Do Not Touch Our Blasted NIS Money!

Tony Marshall, Chairman of the NIS Board was summoned by the Prime Minister last week to Government headquarters

The taxpayers of Barbados have risen from their slumber this morning to the report that the NIS Board – headed by retired banker and talk show host Tony Marshall –  has been ‘briefed’ on the Four Seasons project by the Cabinet of Barbados and ‘ordered’ to relook its imminent investment decision. The Four Seasons project stalled when capital markets went soft as a result of the global financial crisis. The decision to work with Professor Avinash Persaud to revitalize the project was steeped with optimism given his reputed international connections. However after many promises that the project would have restarted the government is now seen as the creditor as last resort.

It is evident from commentary on BU and on the ground that Barbadians are very weary of using social security funds to bail the Four Seasons project. The 101 reasoning by many is if the project is as viable as Minister Chris Sinckler and the IDB believe then why is it so difficult to acquire private sector investment?  It was not very long ago in response to an actuarial study the NIS adjusted its pension eligibility as a result of the state of the NIS scheme vis a vis our ageing population. Barbadians have become very sensitive of late about how decisions are being taken about at the NIS. By the way has the CBC repaid that one million dollar loan yet? Did any heads roll as a result of the cockup with mailing old age pension cheques?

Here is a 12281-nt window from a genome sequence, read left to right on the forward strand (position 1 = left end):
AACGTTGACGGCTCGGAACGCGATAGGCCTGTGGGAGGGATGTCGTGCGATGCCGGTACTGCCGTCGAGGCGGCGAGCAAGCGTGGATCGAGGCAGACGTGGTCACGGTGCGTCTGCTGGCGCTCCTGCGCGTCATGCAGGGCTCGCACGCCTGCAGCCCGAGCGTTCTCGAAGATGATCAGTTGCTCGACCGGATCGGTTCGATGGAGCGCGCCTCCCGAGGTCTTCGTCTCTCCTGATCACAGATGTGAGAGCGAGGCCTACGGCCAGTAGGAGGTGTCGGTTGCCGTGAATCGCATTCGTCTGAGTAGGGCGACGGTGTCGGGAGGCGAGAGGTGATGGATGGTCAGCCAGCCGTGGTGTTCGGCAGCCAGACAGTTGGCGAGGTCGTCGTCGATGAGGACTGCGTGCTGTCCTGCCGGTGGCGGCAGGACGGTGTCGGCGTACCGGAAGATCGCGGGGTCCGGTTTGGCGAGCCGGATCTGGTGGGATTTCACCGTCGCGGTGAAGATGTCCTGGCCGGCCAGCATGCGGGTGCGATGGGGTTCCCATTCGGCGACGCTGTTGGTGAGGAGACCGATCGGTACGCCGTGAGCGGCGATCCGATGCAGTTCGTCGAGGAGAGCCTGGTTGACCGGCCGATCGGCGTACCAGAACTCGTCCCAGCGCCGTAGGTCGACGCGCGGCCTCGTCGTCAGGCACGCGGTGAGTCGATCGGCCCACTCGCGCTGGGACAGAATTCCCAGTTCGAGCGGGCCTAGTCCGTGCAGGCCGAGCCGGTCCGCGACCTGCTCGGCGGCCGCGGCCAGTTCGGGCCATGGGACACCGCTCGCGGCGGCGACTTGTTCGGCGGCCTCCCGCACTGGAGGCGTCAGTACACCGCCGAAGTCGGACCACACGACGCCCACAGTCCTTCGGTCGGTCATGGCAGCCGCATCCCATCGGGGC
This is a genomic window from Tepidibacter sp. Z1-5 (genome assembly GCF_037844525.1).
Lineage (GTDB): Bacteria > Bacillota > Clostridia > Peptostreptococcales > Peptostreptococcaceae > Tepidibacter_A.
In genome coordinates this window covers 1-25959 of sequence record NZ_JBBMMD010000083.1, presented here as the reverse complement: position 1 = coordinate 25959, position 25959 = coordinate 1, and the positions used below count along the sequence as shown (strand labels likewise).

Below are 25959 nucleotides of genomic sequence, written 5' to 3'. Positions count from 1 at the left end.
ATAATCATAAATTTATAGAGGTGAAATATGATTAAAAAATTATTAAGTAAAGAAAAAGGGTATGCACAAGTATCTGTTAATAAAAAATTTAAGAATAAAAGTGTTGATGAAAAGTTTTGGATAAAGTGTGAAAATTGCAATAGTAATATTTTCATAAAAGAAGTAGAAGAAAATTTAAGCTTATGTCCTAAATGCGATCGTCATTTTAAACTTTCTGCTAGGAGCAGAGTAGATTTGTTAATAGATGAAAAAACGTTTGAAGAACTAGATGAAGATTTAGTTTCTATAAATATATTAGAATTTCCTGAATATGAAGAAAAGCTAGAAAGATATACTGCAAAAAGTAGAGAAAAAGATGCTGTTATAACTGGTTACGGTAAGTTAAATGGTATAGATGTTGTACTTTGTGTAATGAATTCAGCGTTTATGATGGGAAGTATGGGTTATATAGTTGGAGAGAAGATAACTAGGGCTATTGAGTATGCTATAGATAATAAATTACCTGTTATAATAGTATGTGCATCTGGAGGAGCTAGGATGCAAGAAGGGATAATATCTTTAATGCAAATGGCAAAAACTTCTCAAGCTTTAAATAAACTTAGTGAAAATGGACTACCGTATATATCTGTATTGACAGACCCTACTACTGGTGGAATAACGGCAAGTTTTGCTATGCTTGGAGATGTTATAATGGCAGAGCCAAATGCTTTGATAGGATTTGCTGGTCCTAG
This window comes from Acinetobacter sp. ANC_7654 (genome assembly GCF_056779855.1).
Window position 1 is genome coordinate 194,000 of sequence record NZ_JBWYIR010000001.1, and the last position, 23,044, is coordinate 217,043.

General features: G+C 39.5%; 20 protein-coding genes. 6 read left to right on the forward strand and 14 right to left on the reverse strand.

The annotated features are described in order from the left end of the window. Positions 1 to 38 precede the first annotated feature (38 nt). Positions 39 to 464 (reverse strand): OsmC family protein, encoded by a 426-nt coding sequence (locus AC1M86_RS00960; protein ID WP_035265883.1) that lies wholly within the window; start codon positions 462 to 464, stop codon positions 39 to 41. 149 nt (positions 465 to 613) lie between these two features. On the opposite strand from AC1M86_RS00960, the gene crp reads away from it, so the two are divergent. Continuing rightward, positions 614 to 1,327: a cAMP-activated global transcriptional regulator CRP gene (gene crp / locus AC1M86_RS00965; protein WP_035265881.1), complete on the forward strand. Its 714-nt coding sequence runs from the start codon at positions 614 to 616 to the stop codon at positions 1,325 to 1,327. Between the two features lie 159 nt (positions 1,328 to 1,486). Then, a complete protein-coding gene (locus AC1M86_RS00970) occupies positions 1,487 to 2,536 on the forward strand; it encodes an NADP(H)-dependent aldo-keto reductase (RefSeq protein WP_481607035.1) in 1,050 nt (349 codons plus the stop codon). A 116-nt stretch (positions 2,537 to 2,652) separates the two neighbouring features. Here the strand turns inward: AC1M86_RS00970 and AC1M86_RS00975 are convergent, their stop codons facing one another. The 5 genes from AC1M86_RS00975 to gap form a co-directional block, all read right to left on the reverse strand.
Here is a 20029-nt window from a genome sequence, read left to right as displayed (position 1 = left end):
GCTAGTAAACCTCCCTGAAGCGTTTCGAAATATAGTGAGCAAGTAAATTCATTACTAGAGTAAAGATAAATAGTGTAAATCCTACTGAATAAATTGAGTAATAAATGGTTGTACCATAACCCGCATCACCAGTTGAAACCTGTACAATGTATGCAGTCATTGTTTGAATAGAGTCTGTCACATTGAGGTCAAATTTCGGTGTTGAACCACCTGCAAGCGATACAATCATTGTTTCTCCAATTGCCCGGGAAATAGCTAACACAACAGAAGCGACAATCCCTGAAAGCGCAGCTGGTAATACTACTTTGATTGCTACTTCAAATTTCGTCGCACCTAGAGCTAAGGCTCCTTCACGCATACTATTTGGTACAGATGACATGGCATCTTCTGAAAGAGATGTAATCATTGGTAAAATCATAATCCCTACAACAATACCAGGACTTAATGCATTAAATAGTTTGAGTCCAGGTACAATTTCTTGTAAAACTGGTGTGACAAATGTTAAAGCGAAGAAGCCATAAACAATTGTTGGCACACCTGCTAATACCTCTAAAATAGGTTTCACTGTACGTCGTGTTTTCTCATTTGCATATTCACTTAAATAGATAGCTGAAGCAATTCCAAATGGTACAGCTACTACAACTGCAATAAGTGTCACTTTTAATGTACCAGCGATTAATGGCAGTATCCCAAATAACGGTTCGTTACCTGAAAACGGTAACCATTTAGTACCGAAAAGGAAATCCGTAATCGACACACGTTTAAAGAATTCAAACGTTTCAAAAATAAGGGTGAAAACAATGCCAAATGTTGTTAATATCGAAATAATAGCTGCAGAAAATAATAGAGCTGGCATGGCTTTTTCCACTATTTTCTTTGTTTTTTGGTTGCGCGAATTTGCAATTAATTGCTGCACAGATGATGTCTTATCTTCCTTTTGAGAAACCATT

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The composition of the NIS Board is meant to convey that it should be independent in its decision making. The reality however is that the board is appointed by the minister responsible, in this case Minister Ether Byer-Suckoo, who has been unacceptably silent on NIS matters when contrasted with Ministers Sinckler and Kellman. When all is said and done Minister Sinckler has veto powers over the Board decision in this instance. The decision to summons the NIS Board to Bay Street last week to pressure them to rule favourably on a request from Persaud for 50 million NIS investment must be seen as a ploy to avoid Sinckler having to overrule the Board. It would be seen as a very unpopular decision at this time, a fact not lost on politicians who occupy marginal seats in parliament with a general election looming.